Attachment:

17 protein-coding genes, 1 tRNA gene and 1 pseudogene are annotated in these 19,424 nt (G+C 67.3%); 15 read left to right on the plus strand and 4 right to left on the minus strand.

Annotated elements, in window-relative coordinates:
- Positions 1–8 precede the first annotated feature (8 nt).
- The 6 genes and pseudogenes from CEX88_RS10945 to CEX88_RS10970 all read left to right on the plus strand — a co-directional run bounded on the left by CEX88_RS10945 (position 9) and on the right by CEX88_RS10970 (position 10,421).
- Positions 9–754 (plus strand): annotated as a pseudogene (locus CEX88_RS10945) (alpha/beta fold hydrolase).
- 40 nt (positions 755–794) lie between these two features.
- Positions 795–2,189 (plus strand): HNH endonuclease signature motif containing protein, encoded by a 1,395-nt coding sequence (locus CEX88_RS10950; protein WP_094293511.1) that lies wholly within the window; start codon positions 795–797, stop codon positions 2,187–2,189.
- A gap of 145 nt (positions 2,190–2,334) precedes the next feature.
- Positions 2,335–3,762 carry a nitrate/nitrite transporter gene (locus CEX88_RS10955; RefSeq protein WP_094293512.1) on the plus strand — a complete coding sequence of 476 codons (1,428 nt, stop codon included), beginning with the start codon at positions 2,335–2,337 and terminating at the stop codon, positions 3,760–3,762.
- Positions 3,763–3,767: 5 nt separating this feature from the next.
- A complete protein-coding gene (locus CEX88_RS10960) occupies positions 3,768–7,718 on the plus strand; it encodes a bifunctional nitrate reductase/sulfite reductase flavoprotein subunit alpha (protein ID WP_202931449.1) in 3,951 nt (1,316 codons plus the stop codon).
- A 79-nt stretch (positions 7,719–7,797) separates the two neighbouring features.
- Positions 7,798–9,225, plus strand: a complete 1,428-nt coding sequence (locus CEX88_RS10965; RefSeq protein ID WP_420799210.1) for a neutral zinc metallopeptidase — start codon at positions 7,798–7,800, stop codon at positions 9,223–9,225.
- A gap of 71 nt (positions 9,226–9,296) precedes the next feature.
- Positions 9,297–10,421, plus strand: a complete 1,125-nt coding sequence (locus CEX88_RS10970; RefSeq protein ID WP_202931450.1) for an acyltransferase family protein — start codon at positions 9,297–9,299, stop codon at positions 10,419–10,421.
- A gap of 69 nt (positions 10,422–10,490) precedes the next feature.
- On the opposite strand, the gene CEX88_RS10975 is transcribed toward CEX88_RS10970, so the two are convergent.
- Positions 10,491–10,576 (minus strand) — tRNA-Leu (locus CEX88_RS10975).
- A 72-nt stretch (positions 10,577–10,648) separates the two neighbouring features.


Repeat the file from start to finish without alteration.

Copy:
17 protein-coding genes, 1 tRNA gene and 1 pseudogene are annotated in these 19,424 nt (G+C 67.3%); 15 read left to right on the plus strand and 4 right to left on the minus strand.

Annotated elements, in window-relative coordinates:
- Positions 1–8 precede the first annotated feature (8 nt).
- The 6 genes and pseudogenes from CEX88_RS10945 to CEX88_RS10970 all read left to right on the plus strand — a co-directional run bounded on the left by CEX88_RS10945 (position 9) and on the right by CEX88_RS10970 (position 10,421).
- Positions 9–754 (plus strand): annotated as a pseudogene (locus CEX88_RS10945) (alpha/beta fold hydrolase).
- 40 nt (positions 755–794) lie between these two features.
- Positions 795–2,189 (plus strand): HNH endonuclease signature motif containing protein, encoded by a 1,395-nt coding sequence (locus CEX88_RS10950; protein WP_094293511.1) that lies wholly within the window; start codon positions 795–797, stop codon positions 2,187–2,189.
- A gap of 145 nt (positions 2,190–2,334) precedes the next feature.
- Positions 2,335–3,762 carry a nitrate/nitrite transporter gene (locus CEX88_RS10955; RefSeq protein WP_094293512.1) on the plus strand — a complete coding sequence of 476 codons (1,428 nt, stop codon included), beginning with the start codon at positions 2,335–2,337 and terminating at the stop codon, positions 3,760–3,762.
- Positions 3,763–3,767: 5 nt separating this feature from the next.
- A complete protein-coding gene (locus CEX88_RS10960) occupies positions 3,768–7,718 on the plus strand; it encodes a bifunctional nitrate reductase/sulfite reductase flavoprotein subunit alpha (protein ID WP_202931449.1) in 3,951 nt (1,316 codons plus the stop codon).
- A 79-nt stretch (positions 7,719–7,797) separates the two neighbouring features.
- Positions 7,798–9,225, plus strand: a complete 1,428-nt coding sequence (locus CEX88_RS10965; RefSeq protein ID WP_420799210.1) for a neutral zinc metallopeptidase — start codon at positions 7,798–7,800, stop codon at positions 9,223–9,225.
- A gap of 71 nt (positions 9,226–9,296) precedes the next feature.
- Positions 9,297–10,421, plus strand: a complete 1,125-nt coding sequence (locus CEX88_RS10970; RefSeq protein ID WP_202931450.1) for an acyltransferase family protein — start codon at positions 9,297–9,299, stop codon at positions 10,419–10,421.
- A gap of 69 nt (positions 10,422–10,490) precedes the next feature.
- On the opposite strand, the gene CEX88_RS10975 is transcribed toward CEX88_RS10970, so the two are convergent.
- Positions 10,491–10,576 (minus strand) — tRNA-Leu (locus CEX88_RS10975).
- A 72-nt stretch (positions 10,577–10,648) separates the two neighbouring features.